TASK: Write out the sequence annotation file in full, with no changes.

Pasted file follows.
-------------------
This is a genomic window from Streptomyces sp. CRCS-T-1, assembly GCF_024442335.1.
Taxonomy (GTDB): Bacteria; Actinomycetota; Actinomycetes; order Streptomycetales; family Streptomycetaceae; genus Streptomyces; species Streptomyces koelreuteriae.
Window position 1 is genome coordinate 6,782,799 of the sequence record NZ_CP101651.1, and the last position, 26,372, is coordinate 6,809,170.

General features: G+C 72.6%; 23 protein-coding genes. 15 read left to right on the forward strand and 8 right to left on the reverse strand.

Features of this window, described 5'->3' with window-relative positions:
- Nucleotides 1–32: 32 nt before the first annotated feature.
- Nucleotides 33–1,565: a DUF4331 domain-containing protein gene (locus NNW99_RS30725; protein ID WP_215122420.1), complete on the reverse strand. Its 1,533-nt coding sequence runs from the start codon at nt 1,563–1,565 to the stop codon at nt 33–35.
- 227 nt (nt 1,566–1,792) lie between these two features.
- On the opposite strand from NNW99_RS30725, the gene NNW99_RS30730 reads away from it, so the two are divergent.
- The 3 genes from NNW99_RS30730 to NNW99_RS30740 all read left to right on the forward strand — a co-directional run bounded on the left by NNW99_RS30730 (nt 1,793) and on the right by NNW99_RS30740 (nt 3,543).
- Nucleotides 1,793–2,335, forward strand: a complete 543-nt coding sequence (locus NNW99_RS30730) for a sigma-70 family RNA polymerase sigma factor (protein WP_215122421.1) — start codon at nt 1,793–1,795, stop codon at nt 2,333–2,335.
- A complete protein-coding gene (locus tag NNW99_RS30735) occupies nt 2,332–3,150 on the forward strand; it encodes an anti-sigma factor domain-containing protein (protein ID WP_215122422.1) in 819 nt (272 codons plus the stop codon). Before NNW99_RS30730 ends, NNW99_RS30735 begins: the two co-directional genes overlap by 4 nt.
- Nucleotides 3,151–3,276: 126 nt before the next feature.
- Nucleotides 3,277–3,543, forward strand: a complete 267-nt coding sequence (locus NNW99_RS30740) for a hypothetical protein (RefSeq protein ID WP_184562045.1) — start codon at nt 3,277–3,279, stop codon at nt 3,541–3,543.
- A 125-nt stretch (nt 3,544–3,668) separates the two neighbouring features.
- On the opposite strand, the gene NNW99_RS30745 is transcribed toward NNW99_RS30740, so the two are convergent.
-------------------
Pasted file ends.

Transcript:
This is a genomic window from Streptomyces sp. CRCS-T-1, assembly GCF_024442335.1.
Taxonomy (GTDB): Bacteria; Actinomycetota; Actinomycetes; order Streptomycetales; family Streptomycetaceae; genus Streptomyces; species Streptomyces koelreuteriae.
Window position 1 is genome coordinate 6,782,799 of the sequence record NZ_CP101651.1, and the last position, 26,372, is coordinate 6,809,170.

General features: G+C 72.6%; 23 protein-coding genes. 15 read left to right on the forward strand and 8 right to left on the reverse strand.

Features of this window, described 5'->3' with window-relative positions:
- Nucleotides 1–32: 32 nt before the first annotated feature.
- Nucleotides 33–1,565: a DUF4331 domain-containing protein gene (locus NNW99_RS30725; protein ID WP_215122420.1), complete on the reverse strand. Its 1,533-nt coding sequence runs from the start codon at nt 1,563–1,565 to the stop codon at nt 33–35.
- 227 nt (nt 1,566–1,792) lie between these two features.
- On the opposite strand from NNW99_RS30725, the gene NNW99_RS30730 reads away from it, so the two are divergent.
- The 3 genes from NNW99_RS30730 to NNW99_RS30740 all read left to right on the forward strand — a co-directional run bounded on the left by NNW99_RS30730 (nt 1,793) and on the right by NNW99_RS30740 (nt 3,543).
- Nucleotides 1,793–2,335, forward strand: a complete 543-nt coding sequence (locus NNW99_RS30730) for a sigma-70 family RNA polymerase sigma factor (protein WP_215122421.1) — start codon at nt 1,793–1,795, stop codon at nt 2,333–2,335.
- A complete protein-coding gene (locus tag NNW99_RS30735) occupies nt 2,332–3,150 on the forward strand; it encodes an anti-sigma factor domain-containing protein (protein ID WP_215122422.1) in 819 nt (272 codons plus the stop codon). Before NNW99_RS30730 ends, NNW99_RS30735 begins: the two co-directional genes overlap by 4 nt.
- Nucleotides 3,151–3,276: 126 nt before the next feature.
- Nucleotides 3,277–3,543, forward strand: a complete 267-nt coding sequence (locus NNW99_RS30740) for a hypothetical protein (RefSeq protein ID WP_184562045.1) — start codon at nt 3,277–3,279, stop codon at nt 3,541–3,543.
- A 125-nt stretch (nt 3,544–3,668) separates the two neighbouring features.
- On the opposite strand, the gene NNW99_RS30745 is transcribed toward NNW99_RS30740, so the two are convergent.